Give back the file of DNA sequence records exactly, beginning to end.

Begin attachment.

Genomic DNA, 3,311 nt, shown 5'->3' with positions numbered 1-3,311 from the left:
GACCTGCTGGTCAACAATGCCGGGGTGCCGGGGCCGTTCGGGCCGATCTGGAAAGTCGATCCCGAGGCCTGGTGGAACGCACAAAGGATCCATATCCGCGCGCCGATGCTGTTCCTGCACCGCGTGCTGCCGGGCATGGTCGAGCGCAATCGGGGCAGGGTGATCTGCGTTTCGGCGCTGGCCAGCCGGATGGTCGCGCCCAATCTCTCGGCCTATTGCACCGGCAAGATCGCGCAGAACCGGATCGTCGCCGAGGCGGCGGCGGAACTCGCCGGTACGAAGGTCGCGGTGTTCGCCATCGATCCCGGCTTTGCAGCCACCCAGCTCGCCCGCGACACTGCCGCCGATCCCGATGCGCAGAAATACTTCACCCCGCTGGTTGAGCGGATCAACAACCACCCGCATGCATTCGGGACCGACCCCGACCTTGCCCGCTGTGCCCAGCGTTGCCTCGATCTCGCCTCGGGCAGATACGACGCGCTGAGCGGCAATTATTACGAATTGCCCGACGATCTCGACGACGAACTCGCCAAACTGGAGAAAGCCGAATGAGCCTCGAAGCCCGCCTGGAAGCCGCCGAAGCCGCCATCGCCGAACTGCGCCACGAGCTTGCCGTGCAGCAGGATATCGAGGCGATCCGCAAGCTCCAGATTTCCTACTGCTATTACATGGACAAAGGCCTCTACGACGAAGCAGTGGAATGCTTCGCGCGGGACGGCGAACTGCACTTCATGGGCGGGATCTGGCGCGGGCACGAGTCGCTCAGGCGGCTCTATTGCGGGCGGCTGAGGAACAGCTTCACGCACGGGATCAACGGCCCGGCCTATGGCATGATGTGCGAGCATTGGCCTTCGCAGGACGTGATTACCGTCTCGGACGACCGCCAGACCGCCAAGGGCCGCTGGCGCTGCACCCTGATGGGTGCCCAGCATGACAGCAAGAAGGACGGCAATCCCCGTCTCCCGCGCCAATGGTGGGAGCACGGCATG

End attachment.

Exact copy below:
Genomic DNA, 3,311 nt, shown 5'->3' with positions numbered 1-3,311 from the left:
GACCTGCTGGTCAACAATGCCGGGGTGCCGGGGCCGTTCGGGCCGATCTGGAAAGTCGATCCCGAGGCCTGGTGGAACGCACAAAGGATCCATATCCGCGCGCCGATGCTGTTCCTGCACCGCGTGCTGCCGGGCATGGTCGAGCGCAATCGGGGCAGGGTGATCTGCGTTTCGGCGCTGGCCAGCCGGATGGTCGCGCCCAATCTCTCGGCCTATTGCACCGGCAAGATCGCGCAGAACCGGATCGTCGCCGAGGCGGCGGCGGAACTCGCCGGTACGAAGGTCGCGGTGTTCGCCATCGATCCCGGCTTTGCAGCCACCCAGCTCGCCCGCGACACTGCCGCCGATCCCGATGCGCAGAAATACTTCACCCCGCTGGTTGAGCGGATCAACAACCACCCGCATGCATTCGGGACCGACCCCGACCTTGCCCGCTGTGCCCAGCGTTGCCTCGATCTCGCCTCGGGCAGATACGACGCGCTGAGCGGCAATTATTACGAATTGCCCGACGATCTCGACGACGAACTCGCCAAACTGGAGAAAGCCGAATGAGCCTCGAAGCCCGCCTGGAAGCCGCCGAAGCCGCCATCGCCGAACTGCGCCACGAGCTTGCCGTGCAGCAGGATATCGAGGCGATCCGCAAGCTCCAGATTTCCTACTGCTATTACATGGACAAAGGCCTCTACGACGAAGCAGTGGAATGCTTCGCGCGGGACGGCGAACTGCACTTCATGGGCGGGATCTGGCGCGGGCACGAGTCGCTCAGGCGGCTCTATTGCGGGCGGCTGAGGAACAGCTTCACGCACGGGATCAACGGCCCGGCCTATGGCATGATGTGCGAGCATTGGCCTTCGCAGGACGTGATTACCGTCTCGGACGACCGCCAGACCGCCAAGGGCCGCTGGCGCTGCACCCTGATGGGTGCCCAGCATGACAGCAAGAAGGACGGCAATCCCCGTCTCCCGCGCCAATGGTGGGAGCACGGCATG